The second Crowdfunder “Buy a Brick” campaign was another resounding success.
Launched only 7 months after the first Crowdfunder ( May 2019), we were uncertain what the response was going to be. We needn’t have worried. It raised over £11,000.
The first raised over £15,000 meaning the combined total was over £26,000. That’s a lot of bricks sold!
However, the December Crowdfunder total was also boosted by a very generous grant from our closest neighbour . The Friends of Cromford Canal, in collaboration with the Derbyshire County Council, awarded a £6000 grant towards the restoration fund, which was a wonderful surprise and pefectly timed.
The grant is the largest donation received by Derbyshire Wildlife Trust, outside corporate funding, which takes us to the funding target to complete Stage 1 of build.
The other good news is that Andrew Churchman, our builder, started work on site at the end of January. Andrew and his team will spend 4-6 months repairing the masonry and re-instating the roof (assuming no unforeseen problems).
With the funding secured, it means that work can continue unimpeded (subject to the weather) until the project is complete, which is targeted for July /August 2020.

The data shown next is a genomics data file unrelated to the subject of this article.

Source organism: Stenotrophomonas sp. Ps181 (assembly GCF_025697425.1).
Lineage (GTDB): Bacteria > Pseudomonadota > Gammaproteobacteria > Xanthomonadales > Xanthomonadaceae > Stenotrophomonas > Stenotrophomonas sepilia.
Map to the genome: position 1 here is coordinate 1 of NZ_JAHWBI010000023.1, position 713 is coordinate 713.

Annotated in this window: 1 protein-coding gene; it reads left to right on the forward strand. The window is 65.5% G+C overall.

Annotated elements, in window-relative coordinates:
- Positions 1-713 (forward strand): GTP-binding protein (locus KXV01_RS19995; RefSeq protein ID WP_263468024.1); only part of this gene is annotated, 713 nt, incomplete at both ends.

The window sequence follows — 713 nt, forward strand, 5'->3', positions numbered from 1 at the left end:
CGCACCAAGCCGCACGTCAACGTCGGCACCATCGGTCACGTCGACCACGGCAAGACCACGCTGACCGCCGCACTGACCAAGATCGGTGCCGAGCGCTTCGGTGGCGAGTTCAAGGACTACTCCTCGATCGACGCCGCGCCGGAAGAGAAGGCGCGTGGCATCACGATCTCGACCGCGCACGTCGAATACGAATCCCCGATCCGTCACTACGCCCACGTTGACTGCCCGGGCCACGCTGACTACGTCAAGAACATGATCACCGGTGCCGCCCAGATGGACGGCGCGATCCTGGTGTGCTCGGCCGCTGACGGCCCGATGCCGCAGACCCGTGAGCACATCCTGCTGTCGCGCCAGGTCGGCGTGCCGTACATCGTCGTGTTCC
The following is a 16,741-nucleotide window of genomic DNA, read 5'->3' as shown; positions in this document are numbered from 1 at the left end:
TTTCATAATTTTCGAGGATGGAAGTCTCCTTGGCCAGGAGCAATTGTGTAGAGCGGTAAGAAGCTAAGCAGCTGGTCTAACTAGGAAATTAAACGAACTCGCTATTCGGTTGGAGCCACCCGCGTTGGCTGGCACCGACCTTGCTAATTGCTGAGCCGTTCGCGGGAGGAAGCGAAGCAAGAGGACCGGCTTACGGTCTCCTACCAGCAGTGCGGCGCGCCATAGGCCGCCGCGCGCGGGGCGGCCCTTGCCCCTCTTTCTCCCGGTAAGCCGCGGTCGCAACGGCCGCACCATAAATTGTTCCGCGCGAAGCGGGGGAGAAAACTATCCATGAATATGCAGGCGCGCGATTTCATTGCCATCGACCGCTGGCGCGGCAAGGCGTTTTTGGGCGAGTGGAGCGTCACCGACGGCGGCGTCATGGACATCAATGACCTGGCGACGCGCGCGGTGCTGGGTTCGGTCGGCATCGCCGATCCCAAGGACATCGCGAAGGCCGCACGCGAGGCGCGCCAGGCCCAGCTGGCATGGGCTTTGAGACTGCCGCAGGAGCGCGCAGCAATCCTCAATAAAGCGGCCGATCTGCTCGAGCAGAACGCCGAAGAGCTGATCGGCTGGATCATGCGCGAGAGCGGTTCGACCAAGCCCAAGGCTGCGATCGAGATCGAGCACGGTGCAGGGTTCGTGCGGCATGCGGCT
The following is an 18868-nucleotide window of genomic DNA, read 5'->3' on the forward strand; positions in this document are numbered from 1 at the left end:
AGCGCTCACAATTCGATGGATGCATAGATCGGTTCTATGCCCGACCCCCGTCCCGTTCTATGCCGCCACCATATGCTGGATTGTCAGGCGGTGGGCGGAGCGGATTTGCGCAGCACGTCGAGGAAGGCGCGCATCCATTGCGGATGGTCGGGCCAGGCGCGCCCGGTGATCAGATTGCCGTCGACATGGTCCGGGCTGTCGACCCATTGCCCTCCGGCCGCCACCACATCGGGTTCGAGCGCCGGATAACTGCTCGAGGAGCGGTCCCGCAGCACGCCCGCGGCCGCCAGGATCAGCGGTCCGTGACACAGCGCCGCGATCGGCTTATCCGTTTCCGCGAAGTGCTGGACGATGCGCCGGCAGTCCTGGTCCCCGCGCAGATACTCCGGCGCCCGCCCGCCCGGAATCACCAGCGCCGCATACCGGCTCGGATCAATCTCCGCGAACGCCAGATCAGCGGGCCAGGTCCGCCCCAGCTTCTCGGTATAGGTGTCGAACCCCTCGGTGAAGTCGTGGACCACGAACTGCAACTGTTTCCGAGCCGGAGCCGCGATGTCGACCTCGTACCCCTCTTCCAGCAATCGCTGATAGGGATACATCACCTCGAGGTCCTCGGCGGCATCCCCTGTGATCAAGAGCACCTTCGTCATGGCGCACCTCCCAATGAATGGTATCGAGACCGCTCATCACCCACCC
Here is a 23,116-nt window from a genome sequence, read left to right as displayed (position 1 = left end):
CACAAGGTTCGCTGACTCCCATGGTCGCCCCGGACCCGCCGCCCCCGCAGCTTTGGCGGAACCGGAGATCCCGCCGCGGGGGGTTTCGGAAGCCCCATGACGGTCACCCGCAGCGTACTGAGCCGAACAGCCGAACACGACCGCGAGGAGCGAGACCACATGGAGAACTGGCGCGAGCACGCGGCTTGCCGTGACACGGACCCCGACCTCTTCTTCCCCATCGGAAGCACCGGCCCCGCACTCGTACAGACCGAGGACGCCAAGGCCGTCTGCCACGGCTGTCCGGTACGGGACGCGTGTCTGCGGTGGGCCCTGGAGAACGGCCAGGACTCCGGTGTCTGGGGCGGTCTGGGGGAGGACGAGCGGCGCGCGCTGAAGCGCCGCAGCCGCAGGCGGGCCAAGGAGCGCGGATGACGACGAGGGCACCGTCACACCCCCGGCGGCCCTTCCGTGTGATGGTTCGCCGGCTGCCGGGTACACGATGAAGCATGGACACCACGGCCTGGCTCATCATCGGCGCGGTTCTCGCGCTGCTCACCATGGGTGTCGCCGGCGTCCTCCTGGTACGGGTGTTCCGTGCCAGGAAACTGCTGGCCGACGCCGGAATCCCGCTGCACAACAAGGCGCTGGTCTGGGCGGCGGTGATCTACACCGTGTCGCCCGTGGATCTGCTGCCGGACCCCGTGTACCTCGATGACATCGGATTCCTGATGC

DWT has agreed to include information on the history of the canal in the cottage’s interpretation, in recognition of the FoCC’s contribution. It will inform visitors of the importance of the canal and why the cottage was built, and this will help raise awareness of the vision to regenerate the canal.
The cottage restoration is turning out to be a fantastic community collaboration project and it is important for the FoCC and the Derbyshire County Council to be stakeholders, along with local businesses and volunteers, to ensure the project is a success.
Meanwhile, our volunteers have been on site since October 2019. They have a regular working group on Tuesdays and almost every week a new discovery is made. From a John Else “Purity” lemonade bottle, (made in the old Hatter’s factory), to the iron bracket of (what appears to be) the original stock lock.
They’ve also removed over 20 tons of debris from inside the cottage and , more recently, they have been concentrating of rebuilding dry stone walls around the garden areas and rebuilding the steps into Lea Wood.
On the building side, the first major structural repair was completed in February, which involved removing a large tree root from under the corner of the cottage and under-pinning.
There are a number of structural problems to be resolved during the restoration process, but Andrew Chuchman is highly experienced in these kind of buildings an relishes the challenge.
There’s a long way to go but the restoration is now well and truly underway which gives us confidence that the seemingly impossible can achieved, and the vision realised after all!
Hopefully , it will be a Derbyshire “good news” story that we can be all proud of.